back pain

Avoiding Back Strain At Work

When you think about our daily routines, we actually sit more than we stand for many people. We wake up in the morning and we sit to read the newspaper and drink our coffee. We leave for work and we sit in our cars or public transit each way. Once we get to work, most of us sit at a desk for hours at a time, sit to eat our lunches, and then return to work to sit for several more hours. We arrive home to sit and eat our dinner. Following dinner we either get back on the computer or just watch TV until time to go to sleep. On any given day we could sit for 13-14 hours out of the 24 hours we are given.

According a British Medical Journal study, if you sit for less than 3 hours per day, you could extend your lifespan by up to 2 years. Our health is clearly affected by the amount of hours we sit and that could drive up our healthcare costs. The obvious problems are obesity, weakness of muscles,and nerve impingement. The not so obvious are less blood flow, joint stiffness, back pain, neck pain, lower oxygen intake, and problems with your digestive system. Sitting compresses the spine. Even if your office is ergonomically correct, you can still suffer from chronic illnesses.

In the seated position, your torso is compressed causing pressure on your digestive system making it difficult to digest your food properly and intestines to work properly. This can lead to indigestion and bladder pain. Your chest will typically round in as we work on computers ro write on the desk. This will reduce your ability to fully expand your lungs. Over time, your body will maintain this position even when standing and your stamina will suffer. Your head will lean forward putting pressure in the mid back increasing your risk of headaches and even ringing in your ears. Finally sitting can shorten the front of your thighs, quads, and increase your risk of low back pain or even knee pain.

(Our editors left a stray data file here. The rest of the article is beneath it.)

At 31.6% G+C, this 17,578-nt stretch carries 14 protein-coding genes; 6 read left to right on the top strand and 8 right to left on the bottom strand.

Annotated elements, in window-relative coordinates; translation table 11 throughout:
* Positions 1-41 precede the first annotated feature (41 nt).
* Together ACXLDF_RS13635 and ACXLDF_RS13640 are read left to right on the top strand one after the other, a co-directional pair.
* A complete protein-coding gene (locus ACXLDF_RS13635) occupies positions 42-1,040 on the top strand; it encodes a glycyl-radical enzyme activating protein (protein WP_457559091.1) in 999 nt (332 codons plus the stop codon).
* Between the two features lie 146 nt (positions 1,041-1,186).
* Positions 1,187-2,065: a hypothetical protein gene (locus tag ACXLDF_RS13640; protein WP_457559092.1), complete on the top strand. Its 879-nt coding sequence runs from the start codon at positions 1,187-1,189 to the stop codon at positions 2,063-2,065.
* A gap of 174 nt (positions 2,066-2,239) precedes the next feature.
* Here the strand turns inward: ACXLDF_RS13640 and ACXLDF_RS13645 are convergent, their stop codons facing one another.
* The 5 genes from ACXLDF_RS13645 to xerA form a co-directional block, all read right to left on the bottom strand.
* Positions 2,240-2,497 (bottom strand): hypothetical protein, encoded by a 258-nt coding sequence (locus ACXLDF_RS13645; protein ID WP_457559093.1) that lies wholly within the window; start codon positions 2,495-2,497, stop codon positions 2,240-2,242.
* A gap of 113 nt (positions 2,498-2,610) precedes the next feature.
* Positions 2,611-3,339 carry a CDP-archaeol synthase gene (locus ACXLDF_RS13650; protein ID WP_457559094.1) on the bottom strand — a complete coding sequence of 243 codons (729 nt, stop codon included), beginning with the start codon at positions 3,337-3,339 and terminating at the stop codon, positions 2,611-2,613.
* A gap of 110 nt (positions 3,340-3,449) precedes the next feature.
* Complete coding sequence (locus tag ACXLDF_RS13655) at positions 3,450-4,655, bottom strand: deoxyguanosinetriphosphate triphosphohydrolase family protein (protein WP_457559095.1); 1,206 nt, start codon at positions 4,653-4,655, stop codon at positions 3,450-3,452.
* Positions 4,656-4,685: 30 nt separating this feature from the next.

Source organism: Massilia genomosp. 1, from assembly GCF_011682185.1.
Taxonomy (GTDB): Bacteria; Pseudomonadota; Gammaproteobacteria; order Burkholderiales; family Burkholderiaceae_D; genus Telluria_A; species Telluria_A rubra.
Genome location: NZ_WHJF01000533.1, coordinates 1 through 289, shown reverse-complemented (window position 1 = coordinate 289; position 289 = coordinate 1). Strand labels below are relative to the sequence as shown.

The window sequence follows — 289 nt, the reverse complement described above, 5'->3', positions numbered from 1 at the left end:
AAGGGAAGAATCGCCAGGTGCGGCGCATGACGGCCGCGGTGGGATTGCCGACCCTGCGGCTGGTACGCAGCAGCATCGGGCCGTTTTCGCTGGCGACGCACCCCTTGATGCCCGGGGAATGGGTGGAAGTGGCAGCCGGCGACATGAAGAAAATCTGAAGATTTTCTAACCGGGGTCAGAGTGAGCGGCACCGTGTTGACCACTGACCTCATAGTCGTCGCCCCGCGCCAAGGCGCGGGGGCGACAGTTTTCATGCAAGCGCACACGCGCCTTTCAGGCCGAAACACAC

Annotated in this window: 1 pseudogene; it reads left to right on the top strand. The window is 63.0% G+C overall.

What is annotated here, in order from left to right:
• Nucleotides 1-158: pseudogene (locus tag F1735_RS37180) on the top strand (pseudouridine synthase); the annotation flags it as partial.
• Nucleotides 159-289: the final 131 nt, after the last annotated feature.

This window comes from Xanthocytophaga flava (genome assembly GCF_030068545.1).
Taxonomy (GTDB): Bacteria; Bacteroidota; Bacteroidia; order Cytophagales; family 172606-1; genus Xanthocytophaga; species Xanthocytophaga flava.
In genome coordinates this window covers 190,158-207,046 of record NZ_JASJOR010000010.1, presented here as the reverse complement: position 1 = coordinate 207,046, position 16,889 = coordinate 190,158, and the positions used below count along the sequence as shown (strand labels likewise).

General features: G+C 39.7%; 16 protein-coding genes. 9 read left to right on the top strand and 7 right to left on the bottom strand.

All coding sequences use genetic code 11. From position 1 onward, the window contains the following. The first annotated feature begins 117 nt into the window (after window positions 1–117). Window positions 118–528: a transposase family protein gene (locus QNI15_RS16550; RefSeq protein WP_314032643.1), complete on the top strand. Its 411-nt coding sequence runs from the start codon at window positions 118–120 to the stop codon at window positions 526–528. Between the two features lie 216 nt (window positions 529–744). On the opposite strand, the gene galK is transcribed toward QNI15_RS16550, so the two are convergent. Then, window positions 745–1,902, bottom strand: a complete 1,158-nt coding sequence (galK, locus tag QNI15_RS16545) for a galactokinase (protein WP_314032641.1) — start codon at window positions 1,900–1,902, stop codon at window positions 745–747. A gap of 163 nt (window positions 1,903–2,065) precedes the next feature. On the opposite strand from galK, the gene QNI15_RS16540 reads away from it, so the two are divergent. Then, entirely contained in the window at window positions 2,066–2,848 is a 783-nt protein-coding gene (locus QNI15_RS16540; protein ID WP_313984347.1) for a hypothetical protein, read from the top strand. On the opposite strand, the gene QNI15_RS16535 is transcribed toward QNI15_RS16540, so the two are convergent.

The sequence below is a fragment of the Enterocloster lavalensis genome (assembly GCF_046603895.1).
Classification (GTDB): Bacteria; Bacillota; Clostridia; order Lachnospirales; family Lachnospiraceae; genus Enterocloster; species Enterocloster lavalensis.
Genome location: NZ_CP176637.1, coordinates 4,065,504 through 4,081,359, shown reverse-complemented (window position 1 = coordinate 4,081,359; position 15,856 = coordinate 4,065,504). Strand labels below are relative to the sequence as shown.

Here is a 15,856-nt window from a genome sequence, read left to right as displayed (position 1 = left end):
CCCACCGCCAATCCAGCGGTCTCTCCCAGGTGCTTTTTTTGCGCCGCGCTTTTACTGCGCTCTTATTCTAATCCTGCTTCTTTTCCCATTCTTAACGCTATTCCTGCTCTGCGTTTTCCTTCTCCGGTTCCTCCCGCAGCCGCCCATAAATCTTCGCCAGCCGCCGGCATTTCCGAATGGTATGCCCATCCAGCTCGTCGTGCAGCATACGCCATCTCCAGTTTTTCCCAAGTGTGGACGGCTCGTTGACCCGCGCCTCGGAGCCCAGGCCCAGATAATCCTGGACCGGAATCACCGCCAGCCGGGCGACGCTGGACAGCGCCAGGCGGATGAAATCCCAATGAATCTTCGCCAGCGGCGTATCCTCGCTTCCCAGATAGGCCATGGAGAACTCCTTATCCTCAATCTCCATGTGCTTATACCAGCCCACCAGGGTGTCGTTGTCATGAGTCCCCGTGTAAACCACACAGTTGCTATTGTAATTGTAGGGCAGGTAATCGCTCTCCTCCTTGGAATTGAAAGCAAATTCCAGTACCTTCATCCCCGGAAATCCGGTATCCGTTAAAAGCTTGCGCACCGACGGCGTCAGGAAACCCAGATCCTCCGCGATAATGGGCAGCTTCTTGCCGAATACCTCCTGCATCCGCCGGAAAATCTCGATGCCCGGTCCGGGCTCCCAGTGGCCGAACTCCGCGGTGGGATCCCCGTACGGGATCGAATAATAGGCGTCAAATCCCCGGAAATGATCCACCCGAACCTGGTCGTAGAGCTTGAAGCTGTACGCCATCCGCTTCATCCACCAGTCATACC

How can you reverse the risks? Obviously, stand up more any time you can. When on the phone, stand up and talk. If you are in a meeting, if possible stand up. When going to lunch, walk instead of riding, if possible.When you do have to sit, be conscious of how you sit. Keep your back straight and don’t slouch in the chair. Make sure your feet can touch the floor and pull your chair closer to your desk so your body will be straighter.

Finally, learn how to stretch your body to reverse the posture you have held all day. While sitting at your desk, start by stretching your neck up. Place both hands under your chin and look up. Give yourself a nice little stretch for 2 seconds and release. Repeat the stretch 10 times and do them 3 times per day. Use a door way and stretch your chest to take the pressure off your mid back. Remember to hold the stretch for 2 seconds and repeat 10 times. In the evening you can stretch out your upper quads, the front of your thighs, to take pressure off your low back. This stretch can be done by lying on the floor or your bed. Lay on your side and pull your lower knee up toward your chest. Grab the ankle of the upper leg and pull your heel back to your hip. You should be able to touch your hip. If not, practice this until you can. Hold for 2 seconds and repeat 10 times. Lastly, with the heel of your upper leg against your hip, kick your knee back and you will feel the stretch in the upper thigh. Hold 2 seconds and repeat 10 times.

Doing these few things can help relieve your common aches and pains from sitting and allow you to do the activities you enjoy most. I would suggest you do the neck and chest stretches daily. Do the thigh stretches every other day. It may take a little time now, but it can save you a lot of pain later.

Butch Phelps is a leader in the field of muscles. He has studied the engineering of muscles of the human body for the last 10 years. Butch has spent hours watching how people walk, stand, sit, and hold their posture to see the pattern for chronic pain. Our daily routines will determine what aches and pain we will suffer with later in our lives. To contact Butch or The Muscle Repair Shop, email him at http://www.musclerepairshop.com or call 941-922-2929.

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